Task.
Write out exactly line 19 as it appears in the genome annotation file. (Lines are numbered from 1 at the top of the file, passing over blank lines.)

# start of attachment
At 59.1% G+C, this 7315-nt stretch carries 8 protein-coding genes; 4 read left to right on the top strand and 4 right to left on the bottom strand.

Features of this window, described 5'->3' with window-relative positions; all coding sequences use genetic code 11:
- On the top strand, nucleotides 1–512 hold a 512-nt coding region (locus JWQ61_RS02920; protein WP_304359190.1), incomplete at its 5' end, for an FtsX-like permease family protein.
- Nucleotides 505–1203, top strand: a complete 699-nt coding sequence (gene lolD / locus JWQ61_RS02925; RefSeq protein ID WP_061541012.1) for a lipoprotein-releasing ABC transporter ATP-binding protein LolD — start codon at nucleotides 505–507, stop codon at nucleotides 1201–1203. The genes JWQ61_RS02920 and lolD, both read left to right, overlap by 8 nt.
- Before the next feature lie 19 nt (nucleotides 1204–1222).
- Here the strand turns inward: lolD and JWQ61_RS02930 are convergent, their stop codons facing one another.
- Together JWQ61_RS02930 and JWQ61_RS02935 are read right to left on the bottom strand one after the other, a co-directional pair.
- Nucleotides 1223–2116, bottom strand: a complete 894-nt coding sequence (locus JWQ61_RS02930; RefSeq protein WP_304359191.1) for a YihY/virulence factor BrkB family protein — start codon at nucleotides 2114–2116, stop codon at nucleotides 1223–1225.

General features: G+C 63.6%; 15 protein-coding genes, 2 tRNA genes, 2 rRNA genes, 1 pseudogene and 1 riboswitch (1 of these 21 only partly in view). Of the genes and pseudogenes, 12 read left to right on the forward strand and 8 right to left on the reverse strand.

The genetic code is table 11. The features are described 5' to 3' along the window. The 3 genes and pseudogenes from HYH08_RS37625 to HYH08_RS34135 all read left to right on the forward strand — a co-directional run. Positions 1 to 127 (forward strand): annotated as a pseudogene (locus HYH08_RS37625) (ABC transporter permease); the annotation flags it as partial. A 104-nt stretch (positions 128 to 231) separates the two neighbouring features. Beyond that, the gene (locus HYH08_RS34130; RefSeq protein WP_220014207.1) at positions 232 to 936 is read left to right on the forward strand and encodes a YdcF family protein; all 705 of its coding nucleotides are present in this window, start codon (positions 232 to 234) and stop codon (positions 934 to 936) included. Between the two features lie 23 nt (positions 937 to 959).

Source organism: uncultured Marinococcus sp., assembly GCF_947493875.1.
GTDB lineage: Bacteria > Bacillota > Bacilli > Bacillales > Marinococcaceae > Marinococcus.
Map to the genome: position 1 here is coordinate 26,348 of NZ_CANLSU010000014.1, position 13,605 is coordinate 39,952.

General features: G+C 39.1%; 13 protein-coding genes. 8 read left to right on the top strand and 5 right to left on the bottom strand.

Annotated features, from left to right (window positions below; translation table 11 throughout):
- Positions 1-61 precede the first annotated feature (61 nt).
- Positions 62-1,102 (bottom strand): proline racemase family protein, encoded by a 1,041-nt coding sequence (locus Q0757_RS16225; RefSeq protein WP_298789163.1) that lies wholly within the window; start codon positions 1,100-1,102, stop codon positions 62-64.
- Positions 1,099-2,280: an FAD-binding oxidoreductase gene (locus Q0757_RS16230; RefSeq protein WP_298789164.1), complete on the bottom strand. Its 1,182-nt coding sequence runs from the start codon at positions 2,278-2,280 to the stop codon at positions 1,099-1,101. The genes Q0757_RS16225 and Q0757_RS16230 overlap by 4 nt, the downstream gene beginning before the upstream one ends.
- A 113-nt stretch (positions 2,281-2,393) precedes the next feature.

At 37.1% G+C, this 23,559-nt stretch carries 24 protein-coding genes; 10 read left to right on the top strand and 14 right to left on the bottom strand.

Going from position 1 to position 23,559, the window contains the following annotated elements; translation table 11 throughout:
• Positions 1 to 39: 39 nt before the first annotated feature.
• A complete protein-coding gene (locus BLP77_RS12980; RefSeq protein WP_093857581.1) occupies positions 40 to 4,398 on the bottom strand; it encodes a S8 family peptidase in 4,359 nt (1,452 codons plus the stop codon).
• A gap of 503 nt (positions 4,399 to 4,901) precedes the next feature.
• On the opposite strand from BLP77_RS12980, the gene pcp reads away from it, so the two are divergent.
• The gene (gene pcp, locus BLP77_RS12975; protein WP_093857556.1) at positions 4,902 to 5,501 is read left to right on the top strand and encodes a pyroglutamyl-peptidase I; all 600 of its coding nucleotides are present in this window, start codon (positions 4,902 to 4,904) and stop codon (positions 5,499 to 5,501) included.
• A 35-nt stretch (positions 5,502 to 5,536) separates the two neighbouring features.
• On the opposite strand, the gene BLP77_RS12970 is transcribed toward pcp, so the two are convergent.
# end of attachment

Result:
- A 113-nt stretch (positions 2,281-2,393) precedes the next feature.